At any rate, the big news has been the literal "arms race" between the Yankees and Red Sox, representing a postscript to their soon-to-be-legendary ALCS that- unbelievably- only ended seven weeks ago. With both teams awash in TV revenue, they can afford players no other team can- hence the acquisitions of Curt Schilling by Boston and Javier Vazquez and Gary Sheffield by New York- and don't think either team is done.
The Yankees' trade for Vazquez was huge for them, because with Roger Clemens retiring and David Wells and possibly Andy Pettitte departing, the team now has a dynamic, young pitcher who will likely be in their rotation for the next decade. Someday, inevitably, the Yankees will suck again; bringing in Vazquez serves to push that day even further into the future.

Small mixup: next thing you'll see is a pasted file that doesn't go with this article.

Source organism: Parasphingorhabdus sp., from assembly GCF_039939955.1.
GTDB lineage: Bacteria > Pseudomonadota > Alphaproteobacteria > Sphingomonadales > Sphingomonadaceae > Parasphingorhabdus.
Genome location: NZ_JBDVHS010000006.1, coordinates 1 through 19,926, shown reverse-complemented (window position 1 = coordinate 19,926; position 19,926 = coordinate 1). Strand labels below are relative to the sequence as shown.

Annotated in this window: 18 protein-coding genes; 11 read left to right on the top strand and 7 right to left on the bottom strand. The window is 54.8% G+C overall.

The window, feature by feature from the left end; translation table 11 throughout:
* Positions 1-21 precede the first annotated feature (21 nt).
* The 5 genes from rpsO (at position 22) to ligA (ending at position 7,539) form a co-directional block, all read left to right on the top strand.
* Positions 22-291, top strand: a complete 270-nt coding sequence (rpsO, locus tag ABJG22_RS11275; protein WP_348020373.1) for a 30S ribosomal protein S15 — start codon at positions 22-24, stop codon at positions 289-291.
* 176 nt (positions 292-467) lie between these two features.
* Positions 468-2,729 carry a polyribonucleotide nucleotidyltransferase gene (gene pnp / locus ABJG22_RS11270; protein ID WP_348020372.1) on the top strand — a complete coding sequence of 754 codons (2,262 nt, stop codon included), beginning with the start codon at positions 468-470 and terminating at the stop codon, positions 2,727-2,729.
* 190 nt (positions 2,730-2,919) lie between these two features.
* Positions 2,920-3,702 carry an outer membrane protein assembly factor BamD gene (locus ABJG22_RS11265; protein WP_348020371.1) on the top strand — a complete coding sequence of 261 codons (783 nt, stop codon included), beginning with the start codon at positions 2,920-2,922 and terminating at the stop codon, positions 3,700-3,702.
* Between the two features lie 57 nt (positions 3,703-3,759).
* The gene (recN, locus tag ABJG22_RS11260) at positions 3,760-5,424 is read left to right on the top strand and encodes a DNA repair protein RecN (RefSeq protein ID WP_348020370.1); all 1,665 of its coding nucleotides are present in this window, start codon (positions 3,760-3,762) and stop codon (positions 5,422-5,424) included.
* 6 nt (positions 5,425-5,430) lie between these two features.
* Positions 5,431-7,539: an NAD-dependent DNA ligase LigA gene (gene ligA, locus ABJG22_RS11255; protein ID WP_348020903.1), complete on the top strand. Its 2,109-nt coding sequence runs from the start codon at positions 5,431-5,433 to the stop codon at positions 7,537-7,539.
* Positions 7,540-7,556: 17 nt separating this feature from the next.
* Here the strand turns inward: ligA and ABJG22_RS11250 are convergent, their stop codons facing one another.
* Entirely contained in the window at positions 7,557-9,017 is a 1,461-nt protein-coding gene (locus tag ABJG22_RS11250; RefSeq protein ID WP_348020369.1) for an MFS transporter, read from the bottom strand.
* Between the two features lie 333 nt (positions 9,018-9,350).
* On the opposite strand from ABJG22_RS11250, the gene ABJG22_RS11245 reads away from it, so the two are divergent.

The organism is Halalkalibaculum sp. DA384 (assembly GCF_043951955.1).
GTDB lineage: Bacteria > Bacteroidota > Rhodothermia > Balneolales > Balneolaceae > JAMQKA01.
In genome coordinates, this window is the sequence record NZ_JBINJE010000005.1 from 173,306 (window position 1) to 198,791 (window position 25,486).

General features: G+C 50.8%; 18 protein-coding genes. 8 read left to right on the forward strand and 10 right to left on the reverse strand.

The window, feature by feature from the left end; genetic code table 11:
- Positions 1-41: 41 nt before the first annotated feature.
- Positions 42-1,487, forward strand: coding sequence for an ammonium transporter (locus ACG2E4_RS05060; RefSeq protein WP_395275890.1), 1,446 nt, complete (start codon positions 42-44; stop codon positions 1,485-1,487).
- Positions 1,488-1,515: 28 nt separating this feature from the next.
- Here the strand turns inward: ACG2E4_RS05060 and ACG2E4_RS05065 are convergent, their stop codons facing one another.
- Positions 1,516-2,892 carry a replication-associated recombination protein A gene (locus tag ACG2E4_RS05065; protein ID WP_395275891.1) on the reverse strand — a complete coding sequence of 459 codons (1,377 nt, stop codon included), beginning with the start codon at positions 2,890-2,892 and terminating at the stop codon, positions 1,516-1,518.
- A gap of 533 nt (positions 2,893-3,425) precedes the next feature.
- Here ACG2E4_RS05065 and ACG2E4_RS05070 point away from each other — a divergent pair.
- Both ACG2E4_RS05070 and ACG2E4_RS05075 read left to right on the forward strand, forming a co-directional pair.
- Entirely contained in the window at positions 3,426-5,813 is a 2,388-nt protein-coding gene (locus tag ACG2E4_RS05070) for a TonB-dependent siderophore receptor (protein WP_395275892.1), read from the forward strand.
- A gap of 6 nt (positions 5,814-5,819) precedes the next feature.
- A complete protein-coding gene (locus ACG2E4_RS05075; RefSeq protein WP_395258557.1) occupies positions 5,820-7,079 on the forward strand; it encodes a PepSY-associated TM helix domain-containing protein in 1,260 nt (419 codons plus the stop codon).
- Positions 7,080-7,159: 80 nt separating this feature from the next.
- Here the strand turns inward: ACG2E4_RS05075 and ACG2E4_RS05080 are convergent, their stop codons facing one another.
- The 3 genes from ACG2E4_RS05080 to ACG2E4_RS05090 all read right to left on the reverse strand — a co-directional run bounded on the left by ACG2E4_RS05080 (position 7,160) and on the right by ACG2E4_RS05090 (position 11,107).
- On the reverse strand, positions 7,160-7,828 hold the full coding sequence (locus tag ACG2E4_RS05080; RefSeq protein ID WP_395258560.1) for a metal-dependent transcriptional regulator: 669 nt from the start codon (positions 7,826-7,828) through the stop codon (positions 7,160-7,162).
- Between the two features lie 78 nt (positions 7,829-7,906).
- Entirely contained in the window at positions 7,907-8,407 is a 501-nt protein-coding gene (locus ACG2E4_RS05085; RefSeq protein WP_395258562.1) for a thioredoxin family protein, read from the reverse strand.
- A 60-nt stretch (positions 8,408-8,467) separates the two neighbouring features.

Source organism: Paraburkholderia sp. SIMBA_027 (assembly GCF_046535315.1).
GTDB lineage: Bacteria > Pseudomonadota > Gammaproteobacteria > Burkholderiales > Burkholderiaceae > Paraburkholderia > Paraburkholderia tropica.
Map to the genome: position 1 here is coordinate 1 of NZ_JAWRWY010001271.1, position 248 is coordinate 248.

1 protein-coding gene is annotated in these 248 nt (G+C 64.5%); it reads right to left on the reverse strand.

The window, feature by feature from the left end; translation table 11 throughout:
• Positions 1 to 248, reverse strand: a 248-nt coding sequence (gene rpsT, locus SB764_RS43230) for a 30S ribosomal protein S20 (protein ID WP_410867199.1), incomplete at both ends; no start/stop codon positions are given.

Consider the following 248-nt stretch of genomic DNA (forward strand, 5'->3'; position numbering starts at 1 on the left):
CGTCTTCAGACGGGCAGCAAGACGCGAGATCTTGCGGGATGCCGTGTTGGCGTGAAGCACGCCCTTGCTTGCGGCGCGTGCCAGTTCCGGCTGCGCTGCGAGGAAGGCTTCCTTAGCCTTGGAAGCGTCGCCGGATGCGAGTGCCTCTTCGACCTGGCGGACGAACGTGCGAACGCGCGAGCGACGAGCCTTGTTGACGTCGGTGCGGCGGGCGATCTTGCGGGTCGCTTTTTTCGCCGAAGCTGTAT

As for the Red Sox, the previously long-shot idea that they might be able to pry Alex Rodriquez from Texas must now be considered a very real one. A Manny Ramirez-Rodriguez deal (a swap of the two highest-paid players in the game) would presumably be contingent on the Sox agreeing to pay a fraction of Ramirez' salary, in addition to also jettisoning Nomar Garciaparra, likely for prospects or a mid-level second baseman such as Adam Kennedy of the Angels. Boston's next likely move after that? A big new contract for Pedro Martinez- already the game's highest-paid pitcher. Whi's #2? Soon-to-be-Yankee Kevin Brown. #3? Curt Schilling.